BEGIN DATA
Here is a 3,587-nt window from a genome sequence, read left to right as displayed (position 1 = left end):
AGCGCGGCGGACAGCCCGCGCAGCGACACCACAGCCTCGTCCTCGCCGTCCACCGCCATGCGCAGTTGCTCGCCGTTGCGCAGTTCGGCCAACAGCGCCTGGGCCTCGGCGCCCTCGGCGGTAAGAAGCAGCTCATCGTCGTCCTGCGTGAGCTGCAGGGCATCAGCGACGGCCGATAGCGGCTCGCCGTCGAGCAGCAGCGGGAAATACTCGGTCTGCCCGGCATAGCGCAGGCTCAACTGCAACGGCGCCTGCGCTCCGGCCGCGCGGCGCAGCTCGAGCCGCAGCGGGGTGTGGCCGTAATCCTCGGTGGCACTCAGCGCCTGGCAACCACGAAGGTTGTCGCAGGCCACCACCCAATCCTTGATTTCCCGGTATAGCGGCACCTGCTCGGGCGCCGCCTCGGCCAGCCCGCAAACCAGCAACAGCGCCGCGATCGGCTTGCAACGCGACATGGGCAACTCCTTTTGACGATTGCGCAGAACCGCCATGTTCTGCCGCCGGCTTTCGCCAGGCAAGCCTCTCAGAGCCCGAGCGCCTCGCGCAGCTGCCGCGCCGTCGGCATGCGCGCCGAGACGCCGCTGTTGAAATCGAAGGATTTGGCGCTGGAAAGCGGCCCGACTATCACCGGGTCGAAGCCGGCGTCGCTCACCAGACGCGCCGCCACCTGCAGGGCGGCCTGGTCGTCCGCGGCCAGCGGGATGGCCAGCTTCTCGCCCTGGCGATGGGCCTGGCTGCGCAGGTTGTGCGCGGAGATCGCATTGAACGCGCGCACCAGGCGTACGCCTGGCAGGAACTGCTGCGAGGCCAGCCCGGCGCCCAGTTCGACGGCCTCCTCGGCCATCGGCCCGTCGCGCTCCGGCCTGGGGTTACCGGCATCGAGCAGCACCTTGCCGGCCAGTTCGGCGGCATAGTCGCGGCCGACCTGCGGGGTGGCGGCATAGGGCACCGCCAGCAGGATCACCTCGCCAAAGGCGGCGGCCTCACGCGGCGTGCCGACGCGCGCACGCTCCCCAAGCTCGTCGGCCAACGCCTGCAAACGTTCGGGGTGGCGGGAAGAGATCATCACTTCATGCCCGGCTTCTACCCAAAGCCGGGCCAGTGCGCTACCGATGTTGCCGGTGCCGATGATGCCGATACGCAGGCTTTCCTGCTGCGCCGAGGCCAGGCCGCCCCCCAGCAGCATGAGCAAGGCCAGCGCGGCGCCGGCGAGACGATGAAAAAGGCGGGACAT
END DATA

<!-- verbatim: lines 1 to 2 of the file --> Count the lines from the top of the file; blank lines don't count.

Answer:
Here is a 3,587-nt window from a genome sequence, read left to right as displayed (position 1 = left end):
AGCGCGGCGGACAGCCCGCGCAGCGACACCACAGCCTCGTCCTCGCCGTCCACCGCCATGCGCAGTTGCTCGCCGTTGCGCAGTTCGGCCAACAGCGCCTGGGCCTCGGCGCCCTCGGCGGTAAGAAGCAGCTCATCGTCGTCCTGCGTGAGCTGCAGGGCATCAGCGACGGCCGATAGCGGCTCGCCGTCGAGCAGCAGCGGGAAATACTCGGTCTGCCCGGCATAGCGCAGGCTCAACTGCAACGGCGCCTGCGCTCCGGCCGCGCGGCGCAGCTCGAGCCGCAGCGGGGTGTGGCCGTAATCCTCGGTGGCACTCAGCGCCTGGCAACCACGAAGGTTGTCGCAGGCCACCACCCAATCCTTGATTTCCCGGTATAGCGGCACCTGCTCGGGCGCCGCCTCGGCCAGCCCGCAAACCAGCAACAGCGCCGCGATCGGCTTGCAACGCGACATGGGCAACTCCTTTTGACGATTGCGCAGAACCGCCATGTTCTGCCGCCGGCTTTCGCCAGGCAAGCCTCTCAGAGCCCGAGCGCCTCGCGCAGCTGCCGCGCCGTCGGCATGCGCGCCGAGACGCCGCTGTTGAAATCGAAGGATTTGGCGCTGGAAAGCGGCCCGACTATCACCGGGTCGAAGCCGGCGTCGCTCACCAGACGCGCCGCCACCTGCAGGGCGGCCTGGTCGTCCGCGGCCAGCGGGATGGCCAGCTTCTCGCCCTGGCGATGGGCCTGGCTGCGCAGGTTGTGCGCGGAGATCGCATTGAACGCGCGCACCAGGCGTACGCCTGGCAGGAACTGCTGCGAGGCCAGCCCGGCGCCCAGTTCGACGGCCTCCTCGGCCATCGGCCCGTCGCGCTCCGGCCTGGGGTTACCGGCATCGAGCAGCACCTTGCCGGCCAGTTCGGCGGCATAGTCGCGGCCGACCTGCGGGGTGGCGGCATAGGGCACCGCCAGCAGGATCACCTCGCCAAAGGCGGCGGCCTCACGCGGCGTGCCGACGCGCGCACGCTCCCCAAGCTCGTCGGCCAACGCCTGCAAACGTTCGGGGTGGCGGGAAGAGATCATCACTTCATGCCCGGCTTCTACCCAAAGCCGGGCCAGTGCGCTACCGATGTTGCCGGTGCCGATGATGCCGATACGCAGGCTTTCCTGCTGCGCCGAGGCCAGGCCGCCCCCCAGCAGCATGAGCAAGGCCAGCGCGGCGCCGGCGAGACGATGAAAAAGGCGGGACAT